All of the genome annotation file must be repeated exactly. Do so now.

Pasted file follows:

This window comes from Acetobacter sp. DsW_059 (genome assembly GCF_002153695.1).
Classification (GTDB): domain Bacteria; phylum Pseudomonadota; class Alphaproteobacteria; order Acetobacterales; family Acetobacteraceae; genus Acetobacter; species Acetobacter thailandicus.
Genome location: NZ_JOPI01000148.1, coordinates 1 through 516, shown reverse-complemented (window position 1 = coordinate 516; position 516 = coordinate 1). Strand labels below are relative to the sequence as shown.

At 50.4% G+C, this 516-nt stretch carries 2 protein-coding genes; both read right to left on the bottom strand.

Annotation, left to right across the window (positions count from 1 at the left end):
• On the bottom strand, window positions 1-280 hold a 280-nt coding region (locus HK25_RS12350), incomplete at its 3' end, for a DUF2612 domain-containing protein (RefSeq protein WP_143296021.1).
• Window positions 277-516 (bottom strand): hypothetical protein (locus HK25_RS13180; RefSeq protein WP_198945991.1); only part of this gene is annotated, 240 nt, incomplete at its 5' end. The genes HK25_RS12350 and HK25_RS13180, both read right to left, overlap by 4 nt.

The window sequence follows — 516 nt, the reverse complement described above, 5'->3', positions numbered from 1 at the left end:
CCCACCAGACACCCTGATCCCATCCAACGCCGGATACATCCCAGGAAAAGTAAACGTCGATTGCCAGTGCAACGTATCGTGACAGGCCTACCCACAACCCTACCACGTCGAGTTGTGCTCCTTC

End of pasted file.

This window comes from Acetobacter sp. DsW_059 (genome assembly GCF_002153695.1).
Classification (GTDB): domain Bacteria; phylum Pseudomonadota; class Alphaproteobacteria; order Acetobacterales; family Acetobacteraceae; genus Acetobacter; species Acetobacter thailandicus.
Genome location: NZ_JOPI01000148.1, coordinates 1 through 516, shown reverse-complemented (window position 1 = coordinate 516; position 516 = coordinate 1). Strand labels below are relative to the sequence as shown.

At 50.4% G+C, this 516-nt stretch carries 2 protein-coding genes; both read right to left on the bottom strand.

Annotation, left to right across the window (positions count from 1 at the left end):
• On the bottom strand, window positions 1-280 hold a 280-nt coding region (locus HK25_RS12350), incomplete at its 3' end, for a DUF2612 domain-containing protein (RefSeq protein WP_143296021.1).
• Window positions 277-516 (bottom strand): hypothetical protein (locus HK25_RS13180; RefSeq protein WP_198945991.1); only part of this gene is annotated, 240 nt, incomplete at its 5' end. The genes HK25_RS12350 and HK25_RS13180, both read right to left, overlap by 4 nt.

The window sequence follows — 516 nt, the reverse complement described above, 5'->3', positions numbered from 1 at the left end:
CCCACCAGACACCCTGATCCCATCCAACGCCGGATACATCCCAGGAAAAGTAAACGTCGATTGCCAGTGCAACGTATCGTGACAGGCCTACCCACAACCCTACCACGTCGAGTTGTGCTCCTTC